While recently in Costa Rica, at our service-based yoga and adventure retreat, we had a special opportunity to see grace in action. The retreat participants, all twenty of us, spanned from ages 8 to 80. The entire group participated in a beach clean-up where we collected nearly 300 bags of trash (from a 4 km area non-inhabited by humans ... this was trash the ocean carried and spit up onto the shores) and we also installed solar lights in people’s homes, a school and a church. To see the expression of “wow - we NOW have light!” on people’s faces was beyond inspiring. It was AWE-inspiring! In the home of one woman who had recently gone blind in one eye, she and her two children flipped the light switch on. Just prior, she told us how much her children loved to draw art and read, and yet once the sun went down, they simply couldn't. Batteries for flashlights were a luxury. We walked through the home and were amazed at how dark it was, and it was only noon when we visited. Daisy flipped the switch to turn on the light and as her kids jumped for joy, she grinned with an expression that could only be described as divinely-inspired gratitude.
We also hiked in the Corcovado National Park - eight hours of hiking to be exact! Along the way, we saw four species of monkeys: howlers, spider, squirrel, and capuchin. Sloths came out to say hello. Coatimundes (relatives of the raccoon) liked to scavenge around the floor of the forest, and bats liked to hang in the creases of palm leaves. Scarlet macaws filled the trees with the most brilliant colors of red, yellow and green, filling the trees like ripe apples. On our journey, we couldn't get over how when we walked, mesmerized by these animals, they would hang out without any sense of fear or distraction. They felt safe. They were home and we were the visitors. The term most appropriate for their spirit was “tranquilo” (tranquil spirit). We learned so much from these creatures … basically how to simply BE.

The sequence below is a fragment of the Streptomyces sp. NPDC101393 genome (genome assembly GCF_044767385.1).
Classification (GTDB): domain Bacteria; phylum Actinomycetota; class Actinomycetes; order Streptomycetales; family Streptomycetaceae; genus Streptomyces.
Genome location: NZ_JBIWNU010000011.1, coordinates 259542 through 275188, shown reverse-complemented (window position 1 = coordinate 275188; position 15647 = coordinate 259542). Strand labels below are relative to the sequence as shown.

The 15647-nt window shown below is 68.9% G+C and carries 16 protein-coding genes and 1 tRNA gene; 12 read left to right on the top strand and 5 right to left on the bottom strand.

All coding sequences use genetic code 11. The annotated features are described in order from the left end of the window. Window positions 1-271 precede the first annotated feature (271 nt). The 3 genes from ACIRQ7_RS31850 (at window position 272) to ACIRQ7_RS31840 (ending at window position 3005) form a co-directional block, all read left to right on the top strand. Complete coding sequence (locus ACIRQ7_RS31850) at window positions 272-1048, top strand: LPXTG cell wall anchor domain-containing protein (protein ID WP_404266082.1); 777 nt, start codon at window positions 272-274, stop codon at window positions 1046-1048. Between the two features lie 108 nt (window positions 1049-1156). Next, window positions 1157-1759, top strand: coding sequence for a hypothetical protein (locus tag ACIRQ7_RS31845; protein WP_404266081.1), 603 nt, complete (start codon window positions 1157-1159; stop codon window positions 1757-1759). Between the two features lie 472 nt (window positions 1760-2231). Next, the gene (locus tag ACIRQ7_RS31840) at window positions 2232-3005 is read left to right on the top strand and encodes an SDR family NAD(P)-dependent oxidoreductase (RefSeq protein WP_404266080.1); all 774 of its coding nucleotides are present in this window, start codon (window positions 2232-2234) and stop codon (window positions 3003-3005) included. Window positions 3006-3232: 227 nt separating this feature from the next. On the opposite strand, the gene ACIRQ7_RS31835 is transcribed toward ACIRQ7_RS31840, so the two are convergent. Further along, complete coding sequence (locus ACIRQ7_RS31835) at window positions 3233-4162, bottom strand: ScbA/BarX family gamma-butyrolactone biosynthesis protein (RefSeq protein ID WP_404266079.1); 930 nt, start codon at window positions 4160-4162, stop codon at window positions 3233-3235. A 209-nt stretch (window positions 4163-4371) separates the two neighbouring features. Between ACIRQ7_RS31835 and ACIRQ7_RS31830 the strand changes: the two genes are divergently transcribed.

In the Osa peninsula, we stayed at an eco-lodge (Luna Lodge) where we heard stories about all the hardships and sacrifices it took to build a place that would honor the land, provide work and housing for the locals, protect the animals and rain forest, and be a place where people could visit, respect, and learn from the land. The owner, Lana Wedmore, was an icon of grace in action … a true blend of passion and purpose. She described how, decades prior, she had a “wake-up” call from a White Hawk in the region (a very rare bird). The message she received was that she was needed to be a voice for the animals and rain forest - they needed help with protection. She has been marching that mantra ever since.
After arriving home, it was clear, we could help Lana save this special part of the world. Developers were eyeing the area for building condos and expensive resorts. We understood the risk of an important migration corridor being destroyed. Lana started a foundation to purchase the land adjacent to the Osa Peninsula to be preserved, the White Hawk Foundation. She’s going toe to toe with developers without help from the government. We will be hosting Lana here in California for a dinner, dance, and auction on November 14, 2015. I am honored to work with Lana and a team of local people, moved by our experience, to put passion and purpose into action.
I must act upon what I feel in my heart to be true. Together with loving partners, I can make a difference creating positive change, one small act at a time. Lana inspires me. I am here to follow the path of passion and purpose … with action. In this spirit of giving, my spirit feels tranquilo. Aaaaah - divinely-inspired gratitude.